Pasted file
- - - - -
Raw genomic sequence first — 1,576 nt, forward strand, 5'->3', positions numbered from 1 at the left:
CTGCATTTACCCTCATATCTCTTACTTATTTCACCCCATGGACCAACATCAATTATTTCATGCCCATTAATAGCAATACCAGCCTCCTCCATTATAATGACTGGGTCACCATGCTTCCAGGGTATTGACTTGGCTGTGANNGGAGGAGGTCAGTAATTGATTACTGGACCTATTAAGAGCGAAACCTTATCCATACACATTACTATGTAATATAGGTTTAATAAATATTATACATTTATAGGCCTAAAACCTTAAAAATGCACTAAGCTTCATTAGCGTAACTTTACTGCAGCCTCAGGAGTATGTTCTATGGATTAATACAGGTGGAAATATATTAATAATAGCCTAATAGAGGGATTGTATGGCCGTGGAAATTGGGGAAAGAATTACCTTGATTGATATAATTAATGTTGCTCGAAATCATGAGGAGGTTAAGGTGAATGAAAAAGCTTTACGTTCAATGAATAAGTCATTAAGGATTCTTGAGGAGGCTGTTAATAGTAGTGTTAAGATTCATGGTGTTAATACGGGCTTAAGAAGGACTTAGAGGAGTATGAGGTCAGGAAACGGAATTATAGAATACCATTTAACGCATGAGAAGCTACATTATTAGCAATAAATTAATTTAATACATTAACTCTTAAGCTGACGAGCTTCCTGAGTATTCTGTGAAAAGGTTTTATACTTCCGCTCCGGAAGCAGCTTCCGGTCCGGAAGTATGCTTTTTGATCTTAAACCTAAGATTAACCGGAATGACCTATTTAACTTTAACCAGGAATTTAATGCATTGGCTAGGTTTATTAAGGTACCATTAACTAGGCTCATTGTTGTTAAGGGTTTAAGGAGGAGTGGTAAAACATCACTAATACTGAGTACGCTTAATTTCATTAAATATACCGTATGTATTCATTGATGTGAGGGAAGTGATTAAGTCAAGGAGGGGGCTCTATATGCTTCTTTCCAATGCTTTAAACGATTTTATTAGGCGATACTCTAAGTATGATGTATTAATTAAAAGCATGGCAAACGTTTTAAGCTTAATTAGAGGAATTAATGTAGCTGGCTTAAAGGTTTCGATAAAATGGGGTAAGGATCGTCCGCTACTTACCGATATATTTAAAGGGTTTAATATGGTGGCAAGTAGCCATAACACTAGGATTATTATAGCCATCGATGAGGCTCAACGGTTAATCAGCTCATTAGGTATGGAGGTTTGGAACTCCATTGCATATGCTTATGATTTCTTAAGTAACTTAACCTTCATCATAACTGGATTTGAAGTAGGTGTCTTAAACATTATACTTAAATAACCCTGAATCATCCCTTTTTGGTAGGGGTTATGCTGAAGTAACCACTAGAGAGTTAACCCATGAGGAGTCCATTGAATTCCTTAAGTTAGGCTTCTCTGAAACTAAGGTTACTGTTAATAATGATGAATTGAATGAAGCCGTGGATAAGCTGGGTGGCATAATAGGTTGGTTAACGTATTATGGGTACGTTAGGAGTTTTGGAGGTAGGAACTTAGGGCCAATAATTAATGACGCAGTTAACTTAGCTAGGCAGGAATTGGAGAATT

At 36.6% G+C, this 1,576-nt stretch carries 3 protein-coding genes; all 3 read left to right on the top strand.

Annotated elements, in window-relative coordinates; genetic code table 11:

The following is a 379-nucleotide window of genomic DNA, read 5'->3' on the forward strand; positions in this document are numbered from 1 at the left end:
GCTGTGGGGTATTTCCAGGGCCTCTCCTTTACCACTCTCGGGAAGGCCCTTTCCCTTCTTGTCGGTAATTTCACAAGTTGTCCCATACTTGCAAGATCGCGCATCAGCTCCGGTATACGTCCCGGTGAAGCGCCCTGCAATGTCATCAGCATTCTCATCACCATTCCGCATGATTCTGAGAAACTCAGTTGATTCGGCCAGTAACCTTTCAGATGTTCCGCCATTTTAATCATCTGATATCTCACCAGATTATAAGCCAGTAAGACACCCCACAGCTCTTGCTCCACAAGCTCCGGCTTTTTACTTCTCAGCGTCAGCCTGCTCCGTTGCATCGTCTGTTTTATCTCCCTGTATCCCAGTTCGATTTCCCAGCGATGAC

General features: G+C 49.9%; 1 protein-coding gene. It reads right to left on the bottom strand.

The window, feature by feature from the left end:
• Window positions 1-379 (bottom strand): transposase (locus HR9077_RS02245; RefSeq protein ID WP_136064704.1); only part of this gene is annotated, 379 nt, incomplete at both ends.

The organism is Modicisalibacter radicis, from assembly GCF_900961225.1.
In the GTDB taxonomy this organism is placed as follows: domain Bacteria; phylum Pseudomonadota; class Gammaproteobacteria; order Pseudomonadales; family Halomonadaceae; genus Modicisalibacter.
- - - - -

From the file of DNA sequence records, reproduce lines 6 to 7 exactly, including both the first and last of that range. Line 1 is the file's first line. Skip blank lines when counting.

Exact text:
GCTGTGGGGTATTTCCAGGGCCTCTCCTTTACCACTCTCGGGAAGGCCCTTTCCCTTCTTGTCGGTAATTTCACAAGTTGTCCCATACTTGCAAGATCGCGCATCAGCTCCGGTATACGTCCCGGTGAAGCGCCCTGCAATGTCATCAGCATTCTCATCACCATTCCGCATGATTCTGAGAAACTCAGTTGATTCGGCCAGTAACCTTTCAGATGTTCCGCCATTTTAATCATCTGATATCTCACCAGATTATAAGCCAGTAAGACACCCCACAGCTCTTGCTCCACAAGCTCCGGCTTTTTACTTCTCAGCGTCAGCCTGCTCCGTTGCATCGTCTGTTTTATCTCCCTGTATCCCAGTTCGATTTCCCAGCGATGAC

General features: G+C 49.9%; 1 protein-coding gene. It reads right to left on the bottom strand.